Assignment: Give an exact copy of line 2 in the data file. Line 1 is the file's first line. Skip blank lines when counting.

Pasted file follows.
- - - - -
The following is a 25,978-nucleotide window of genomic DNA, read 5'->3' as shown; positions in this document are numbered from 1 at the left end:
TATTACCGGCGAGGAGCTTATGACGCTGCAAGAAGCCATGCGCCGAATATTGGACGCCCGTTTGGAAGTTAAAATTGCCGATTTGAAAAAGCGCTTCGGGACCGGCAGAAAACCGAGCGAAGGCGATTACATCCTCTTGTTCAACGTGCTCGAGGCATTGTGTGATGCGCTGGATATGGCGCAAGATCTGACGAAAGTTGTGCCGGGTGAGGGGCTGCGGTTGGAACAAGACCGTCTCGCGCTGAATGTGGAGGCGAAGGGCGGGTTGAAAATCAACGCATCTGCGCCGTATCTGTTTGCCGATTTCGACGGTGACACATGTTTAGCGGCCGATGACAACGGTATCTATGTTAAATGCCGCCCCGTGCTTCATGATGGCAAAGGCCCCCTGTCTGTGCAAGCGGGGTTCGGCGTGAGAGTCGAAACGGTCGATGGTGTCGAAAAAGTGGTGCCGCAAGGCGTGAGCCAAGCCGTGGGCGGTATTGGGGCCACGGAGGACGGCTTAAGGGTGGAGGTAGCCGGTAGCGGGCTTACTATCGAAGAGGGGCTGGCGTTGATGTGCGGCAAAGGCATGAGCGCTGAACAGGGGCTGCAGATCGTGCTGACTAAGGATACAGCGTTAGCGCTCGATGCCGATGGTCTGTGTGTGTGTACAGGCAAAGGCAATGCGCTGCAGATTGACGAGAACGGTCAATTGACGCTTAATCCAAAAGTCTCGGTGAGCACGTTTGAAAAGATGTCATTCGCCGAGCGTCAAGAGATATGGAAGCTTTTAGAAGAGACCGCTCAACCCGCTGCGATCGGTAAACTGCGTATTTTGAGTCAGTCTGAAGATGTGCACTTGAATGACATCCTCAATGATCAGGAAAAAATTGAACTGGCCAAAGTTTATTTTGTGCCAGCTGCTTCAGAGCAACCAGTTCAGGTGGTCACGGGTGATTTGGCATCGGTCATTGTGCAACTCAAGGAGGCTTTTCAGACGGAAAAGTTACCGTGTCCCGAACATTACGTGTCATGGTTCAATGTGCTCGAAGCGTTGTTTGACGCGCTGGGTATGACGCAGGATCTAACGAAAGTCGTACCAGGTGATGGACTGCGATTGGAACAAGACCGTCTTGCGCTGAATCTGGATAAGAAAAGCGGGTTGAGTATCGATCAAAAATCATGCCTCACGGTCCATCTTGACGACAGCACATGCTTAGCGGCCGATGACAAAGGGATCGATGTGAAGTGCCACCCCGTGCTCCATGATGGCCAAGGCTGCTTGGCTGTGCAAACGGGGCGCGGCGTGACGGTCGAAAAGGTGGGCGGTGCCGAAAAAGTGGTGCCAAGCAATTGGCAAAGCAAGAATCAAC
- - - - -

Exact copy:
TATTACCGGCGAGGAGCTTATGACGCTGCAAGAAGCCATGCGCCGAATATTGGACGCCCGTTTGGAAGTTAAAATTGCCGATTTGAAAAAGCGCTTCGGGACCGGCAGAAAACCGAGCGAAGGCGATTACATCCTCTTGTTCAACGTGCTCGAGGCATTGTGTGATGCGCTGGATATGGCGCAAGATCTGACGAAAGTTGTGCCGGGTGAGGGGCTGCGGTTGGAACAAGACCGTCTCGCGCTGAATGTGGAGGCGAAGGGCGGGTTGAAAATCAACGCATCTGCGCCGTATCTGTTTGCCGATTTCGACGGTGACACATGTTTAGCGGCCGATGACAACGGTATCTATGTTAAATGCCGCCCCGTGCTTCATGATGGCAAAGGCCCCCTGTCTGTGCAAGCGGGGTTCGGCGTGAGAGTCGAAACGGTCGATGGTGTCGAAAAAGTGGTGCCGCAAGGCGTGAGCCAAGCCGTGGGCGGTATTGGGGCCACGGAGGACGGCTTAAGGGTGGAGGTAGCCGGTAGCGGGCTTACTATCGAAGAGGGGCTGGCGTTGATGTGCGGCAAAGGCATGAGCGCTGAACAGGGGCTGCAGATCGTGCTGACTAAGGATACAGCGTTAGCGCTCGATGCCGATGGTCTGTGTGTGTGTACAGGCAAAGGCAATGCGCTGCAGATTGACGAGAACGGTCAATTGACGCTTAATCCAAAAGTCTCGGTGAGCACGTTTGAAAAGATGTCATTCGCCGAGCGTCAAGAGATATGGAAGCTTTTAGAAGAGACCGCTCAACCCGCTGCGATCGGTAAACTGCGTATTTTGAGTCAGTCTGAAGATGTGCACTTGAATGACATCCTCAATGATCAGGAAAAAATTGAACTGGCCAAAGTTTATTTTGTGCCAGCTGCTTCAGAGCAACCAGTTCAGGTGGTCACGGGTGATTTGGCATCGGTCATTGTGCAACTCAAGGAGGCTTTTCAGACGGAAAAGTTACCGTGTCCCGAACATTACGTGTCATGGTTCAATGTGCTCGAAGCGTTGTTTGACGCGCTGGGTATGACGCAGGATCTAACGAAAGTCGTACCAGGTGATGGACTGCGATTGGAACAAGACCGTCTTGCGCTGAATCTGGATAAGAAAAGCGGGTTGAGTATCGATCAAAAATCATGCCTCACGGTCCATCTTGACGACAGCACATGCTTAGCGGCCGATGACAAAGGGATCGATGTGAAGTGCCACCCCGTGCTCCATGATGGCCAAGGCTGCTTGGCTGTGCAAACGGGGCGCGGCGTGACGGTCGAAAAGGTGGGCGGTGCCGAAAAAGTGGTGCCAAGCAATTGGCAAAGCAAGAATCAAC